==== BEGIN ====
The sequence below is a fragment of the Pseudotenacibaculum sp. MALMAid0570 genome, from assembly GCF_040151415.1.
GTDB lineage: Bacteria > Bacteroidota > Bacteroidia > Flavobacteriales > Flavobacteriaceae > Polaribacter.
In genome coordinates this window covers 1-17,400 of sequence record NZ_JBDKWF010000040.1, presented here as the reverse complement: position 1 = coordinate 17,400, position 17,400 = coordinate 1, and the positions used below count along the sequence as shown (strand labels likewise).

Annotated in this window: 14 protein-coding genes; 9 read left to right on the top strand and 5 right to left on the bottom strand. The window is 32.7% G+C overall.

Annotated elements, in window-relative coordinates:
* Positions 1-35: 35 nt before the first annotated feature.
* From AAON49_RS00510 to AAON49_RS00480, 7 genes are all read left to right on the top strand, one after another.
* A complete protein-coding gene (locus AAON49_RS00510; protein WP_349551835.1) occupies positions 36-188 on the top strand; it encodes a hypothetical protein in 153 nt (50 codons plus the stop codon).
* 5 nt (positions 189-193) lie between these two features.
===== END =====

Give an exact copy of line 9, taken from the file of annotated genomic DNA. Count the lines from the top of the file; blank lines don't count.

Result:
* 5 nt (positions 189-193) lie between these two features.